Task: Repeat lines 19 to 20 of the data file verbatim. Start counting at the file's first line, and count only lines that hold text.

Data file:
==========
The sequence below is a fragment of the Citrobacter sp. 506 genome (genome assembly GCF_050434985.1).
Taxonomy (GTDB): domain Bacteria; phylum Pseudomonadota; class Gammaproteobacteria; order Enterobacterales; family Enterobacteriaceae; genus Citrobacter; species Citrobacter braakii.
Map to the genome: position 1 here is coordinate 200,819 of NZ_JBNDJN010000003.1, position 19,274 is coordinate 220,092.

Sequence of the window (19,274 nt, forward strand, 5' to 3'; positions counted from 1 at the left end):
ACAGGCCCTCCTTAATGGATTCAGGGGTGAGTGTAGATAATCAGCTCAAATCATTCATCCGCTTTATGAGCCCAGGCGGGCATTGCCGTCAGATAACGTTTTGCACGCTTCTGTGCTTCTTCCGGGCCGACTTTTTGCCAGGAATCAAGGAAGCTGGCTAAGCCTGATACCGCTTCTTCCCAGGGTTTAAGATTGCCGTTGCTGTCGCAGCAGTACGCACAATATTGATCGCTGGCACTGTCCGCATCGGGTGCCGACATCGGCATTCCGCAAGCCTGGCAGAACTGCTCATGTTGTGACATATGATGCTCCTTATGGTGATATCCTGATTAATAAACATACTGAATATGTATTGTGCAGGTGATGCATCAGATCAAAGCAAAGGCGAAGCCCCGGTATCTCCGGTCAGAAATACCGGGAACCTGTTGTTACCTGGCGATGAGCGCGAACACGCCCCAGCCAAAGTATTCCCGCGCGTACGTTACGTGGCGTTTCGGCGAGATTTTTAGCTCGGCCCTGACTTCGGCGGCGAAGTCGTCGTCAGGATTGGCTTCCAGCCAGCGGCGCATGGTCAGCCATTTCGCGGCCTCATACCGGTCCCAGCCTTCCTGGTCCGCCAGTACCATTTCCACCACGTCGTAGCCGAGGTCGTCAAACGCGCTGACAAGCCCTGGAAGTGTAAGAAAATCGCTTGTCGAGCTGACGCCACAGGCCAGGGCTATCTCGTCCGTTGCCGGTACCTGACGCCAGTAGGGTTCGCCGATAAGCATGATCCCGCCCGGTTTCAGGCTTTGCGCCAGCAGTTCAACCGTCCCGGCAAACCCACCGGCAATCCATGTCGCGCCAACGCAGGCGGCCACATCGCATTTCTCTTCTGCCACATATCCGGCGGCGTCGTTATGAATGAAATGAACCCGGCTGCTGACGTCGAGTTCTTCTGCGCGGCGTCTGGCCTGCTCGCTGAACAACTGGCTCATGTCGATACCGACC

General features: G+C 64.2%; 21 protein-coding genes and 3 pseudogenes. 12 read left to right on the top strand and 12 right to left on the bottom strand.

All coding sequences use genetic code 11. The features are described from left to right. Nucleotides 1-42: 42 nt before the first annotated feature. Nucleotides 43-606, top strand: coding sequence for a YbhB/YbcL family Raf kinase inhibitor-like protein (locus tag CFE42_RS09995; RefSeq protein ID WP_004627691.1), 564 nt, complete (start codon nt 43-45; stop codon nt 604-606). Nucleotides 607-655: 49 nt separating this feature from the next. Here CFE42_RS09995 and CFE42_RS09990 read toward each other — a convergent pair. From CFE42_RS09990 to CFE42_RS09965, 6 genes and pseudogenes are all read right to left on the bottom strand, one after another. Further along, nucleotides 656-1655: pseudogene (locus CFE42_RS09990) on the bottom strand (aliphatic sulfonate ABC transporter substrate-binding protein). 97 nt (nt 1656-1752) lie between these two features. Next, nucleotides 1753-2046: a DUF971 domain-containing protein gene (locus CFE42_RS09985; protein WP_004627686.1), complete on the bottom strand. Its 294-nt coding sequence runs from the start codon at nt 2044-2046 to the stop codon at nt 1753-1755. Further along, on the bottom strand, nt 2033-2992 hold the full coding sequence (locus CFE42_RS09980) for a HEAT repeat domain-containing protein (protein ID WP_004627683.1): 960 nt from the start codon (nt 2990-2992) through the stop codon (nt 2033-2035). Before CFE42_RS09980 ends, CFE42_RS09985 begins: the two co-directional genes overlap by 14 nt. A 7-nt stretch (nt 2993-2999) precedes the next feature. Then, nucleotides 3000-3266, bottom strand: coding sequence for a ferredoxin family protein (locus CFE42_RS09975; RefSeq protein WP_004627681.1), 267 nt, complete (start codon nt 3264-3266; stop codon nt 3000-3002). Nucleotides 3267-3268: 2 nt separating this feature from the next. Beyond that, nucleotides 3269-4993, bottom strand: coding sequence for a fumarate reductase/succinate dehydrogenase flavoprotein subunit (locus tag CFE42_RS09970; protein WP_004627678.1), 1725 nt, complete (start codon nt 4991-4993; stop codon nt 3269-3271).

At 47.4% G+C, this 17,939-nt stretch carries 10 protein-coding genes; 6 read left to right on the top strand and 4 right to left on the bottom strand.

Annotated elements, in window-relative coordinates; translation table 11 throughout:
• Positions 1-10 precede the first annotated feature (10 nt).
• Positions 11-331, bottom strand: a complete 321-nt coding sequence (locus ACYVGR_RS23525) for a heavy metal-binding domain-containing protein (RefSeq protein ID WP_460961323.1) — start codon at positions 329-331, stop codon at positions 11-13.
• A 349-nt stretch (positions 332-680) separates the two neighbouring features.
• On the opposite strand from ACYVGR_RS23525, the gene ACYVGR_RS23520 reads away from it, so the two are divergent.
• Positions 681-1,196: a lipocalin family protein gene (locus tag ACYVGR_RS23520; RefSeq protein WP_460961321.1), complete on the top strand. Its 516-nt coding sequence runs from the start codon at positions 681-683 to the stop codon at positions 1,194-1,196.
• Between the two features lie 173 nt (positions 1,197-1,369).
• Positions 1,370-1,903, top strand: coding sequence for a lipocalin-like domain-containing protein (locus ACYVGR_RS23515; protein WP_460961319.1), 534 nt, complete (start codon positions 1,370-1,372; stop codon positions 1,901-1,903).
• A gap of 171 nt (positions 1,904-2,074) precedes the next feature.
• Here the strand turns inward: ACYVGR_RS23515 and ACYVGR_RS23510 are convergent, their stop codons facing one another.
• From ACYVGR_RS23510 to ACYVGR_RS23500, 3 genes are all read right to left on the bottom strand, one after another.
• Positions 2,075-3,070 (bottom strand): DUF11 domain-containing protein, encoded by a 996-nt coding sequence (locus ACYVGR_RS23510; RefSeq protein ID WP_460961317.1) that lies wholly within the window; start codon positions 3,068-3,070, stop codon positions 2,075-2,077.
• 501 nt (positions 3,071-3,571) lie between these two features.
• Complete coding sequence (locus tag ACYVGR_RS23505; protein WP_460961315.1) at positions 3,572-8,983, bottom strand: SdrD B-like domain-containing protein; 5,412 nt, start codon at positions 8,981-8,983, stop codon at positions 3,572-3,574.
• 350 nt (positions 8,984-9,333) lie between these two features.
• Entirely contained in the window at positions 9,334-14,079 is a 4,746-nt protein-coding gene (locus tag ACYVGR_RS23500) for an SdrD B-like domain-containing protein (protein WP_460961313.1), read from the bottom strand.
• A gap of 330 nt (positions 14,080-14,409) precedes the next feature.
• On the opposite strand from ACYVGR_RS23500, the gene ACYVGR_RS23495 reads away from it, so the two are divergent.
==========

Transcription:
• From ACYVGR_RS23510 to ACYVGR_RS23500, 3 genes are all read right to left on the bottom strand, one after another.
• Positions 2,075-3,070 (bottom strand): DUF11 domain-containing protein, encoded by a 996-nt coding sequence (locus ACYVGR_RS23510; RefSeq protein ID WP_460961317.1) that lies wholly within the window; start codon positions 3,068-3,070, stop codon positions 2,075-2,077.